The Larchmont Playhouse, an 84-year-old theater in the village’s downtown, will receive a modern reboot from billionaire real estate developer and film producer Charles S. Cohen, who bought the property following more than a year of grassroots efforts to preserve it.
Cohen, CEO of Cohen Brothers Realty Corp., announced the purchase on Sept. 8 and said he hopes to begin an 18-month renovation and redesign of the playhouse in early 2018. The three-screen theater has been vacant since last September. Cohen did not disclose the purchase price or the cost of the proposed renovations.
The announcement from Cohen said the playhouse at 1975 Palmer Ave., will be transformed into “one of the finest art house/repertory theaters in the Northeast, featuring classic, foreign and independent films.”
Cohen’s real estate firm owns a number of commercial properties in midtown Manhattan, Florida and southern California. The portfolio includes the 500,000-square-foot, Class A office complex at 333 Westchester Ave. building in White Plains.
The Larchmont Playhouse, last listed at $1.1 million, is on the small end of the real estate developer’s portfolio. But the project fits with his passion for film, as the announcement from Cohen noted he owns a collection of more than 700 films. Cohen, who Forbes estimates is worth $2.8 billion, also recently revitalized and reopened the Quad Cinema in Greenwich Village.
Cohen is chairman and CEO of Cohen Media Group, which has produced and distributed several films since it was founded in 2008. His first credit as a producer was on the 2008 film “Frozen River,” which received two Oscar nominations.
“The audiences for independent and classic films are underserved here in New York and largely throughout the country due to the steady decline in the number of screens, as well as the aging infrastructure of the theaters that serve serious cinema lovers,” Cohen said in a statement. “I’m hopeful that my efforts to buy and upgrade movie houses of historical importance will have a positive impact in helping to begin to reverse that downward trend.”
Cohen also hopes to develop a series of high-end boutique cinemas around the nation.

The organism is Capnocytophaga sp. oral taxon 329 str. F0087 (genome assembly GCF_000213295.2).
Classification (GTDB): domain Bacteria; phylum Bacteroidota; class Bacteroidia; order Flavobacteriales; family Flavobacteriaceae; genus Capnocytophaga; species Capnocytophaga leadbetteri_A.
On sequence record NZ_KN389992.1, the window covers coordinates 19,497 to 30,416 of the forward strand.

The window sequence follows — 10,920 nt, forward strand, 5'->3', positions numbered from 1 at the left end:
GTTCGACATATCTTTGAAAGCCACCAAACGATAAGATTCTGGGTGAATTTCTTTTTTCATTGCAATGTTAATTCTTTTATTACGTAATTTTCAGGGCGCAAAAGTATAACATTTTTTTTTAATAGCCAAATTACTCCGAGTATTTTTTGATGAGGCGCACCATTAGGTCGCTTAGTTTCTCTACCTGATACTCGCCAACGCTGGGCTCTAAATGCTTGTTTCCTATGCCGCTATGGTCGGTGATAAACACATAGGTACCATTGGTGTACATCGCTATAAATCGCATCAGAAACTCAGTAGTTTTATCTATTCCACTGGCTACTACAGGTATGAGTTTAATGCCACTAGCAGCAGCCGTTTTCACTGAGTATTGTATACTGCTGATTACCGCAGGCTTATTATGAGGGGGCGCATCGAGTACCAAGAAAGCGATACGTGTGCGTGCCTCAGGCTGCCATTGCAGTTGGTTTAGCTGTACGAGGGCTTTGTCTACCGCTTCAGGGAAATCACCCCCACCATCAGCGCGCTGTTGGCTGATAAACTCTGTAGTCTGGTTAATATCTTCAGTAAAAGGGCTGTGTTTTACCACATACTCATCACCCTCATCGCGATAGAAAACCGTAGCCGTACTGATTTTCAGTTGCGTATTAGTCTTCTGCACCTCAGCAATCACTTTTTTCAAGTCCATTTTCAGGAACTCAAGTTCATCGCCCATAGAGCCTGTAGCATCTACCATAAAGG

The Larchmont Playhouse has been vacant since September 2016 when its previous operator, Bow Tie Cinemas, let its lease expire. The theater’s previous owner, United Development Co., a real estate firm based in Texas, had been trying to sell the theater even before Bow Tie left.
Barry Synnott, a broker with Coldwell Banker Commercial who represented the seller, said the property was first listed in April 2016. The theater at first appeared likely to be marketed as a redevelopment site, but he said grassroots efforts from a local group made it clear the village residents wanted the theater preserved.
That effort was led by Friends of Larchmont Playhouse, a local nonprofit community group founded by Ellen Zuckert and Elizabeth Bradley. Zuckert said it represents an important community meeting space.
“It’s central to our community because it brings people together,” Zuckert said. “And in terms of watching movies, even though we have Netflix and DVR at home, I much prefer the experience of seeing a film with others.”
The group was successful in bringing attention to the theater. Their efforts were featured in The Wall Street Journal and a number of local TV news shows. The group gathered about $600,000 in pledges toward a goal of $1.2 million to buy the theater.
Those efforts made a difference. Synnott said the group brought the theater “into the limelight. They persuaded the seller to say listen, let’s proceed and keep this as a theater, because that’s what they want.”
But before Cohen, a number of potential theater deals fell through, Synnott said, including one earlier this year from a local buyer who planned to renovate and reopen the theater.
A clause left over from the theater’s previous sale complicated potential deals for the property, according to Synnott. United Development Co. bought the theater in 2015 from Regal Cinemas, which operates the nearby Regal New Roc Stadium theater in New Rochelle. As part of that deal, Regal maintains “right of first offer” on the Larchmont Playhouse. Among other provisions, the right allows the company to place restrictions on first-run films at the Larchmont theater.
Asked about the right of first offer, Cohen said through a spokesperson that he “complied with all the requirements of the sale and successfully closed the transaction.”
The theater was built as a family-owned operation in 1933. At the time it was a single screen theater with 300 seats. In the mid-1990s, it was converted into a multiplex with three screens: two screens with between 80 and 90 seats and a larger theater with 130 seats.
Synnott said the theater is solid structurally, but shows its age and is in need of repairs. “It’s great for the village that Charles is the buyer, because he can turn it into a showpiece property,” he said.
Zuckert said Save The Larchmont Playhouse spoke with Cohen a few times over the summer and hopes to provide some insight on what the community is looking for from the theater.
“We just could not be happier,” Zuckert said. “From what I understand of Mr. Cohen’s vision of the theater, both in terms of looking at film for educational purposes, and as an art form and for community, it is very much aligned with what we are hoping the theater can be.”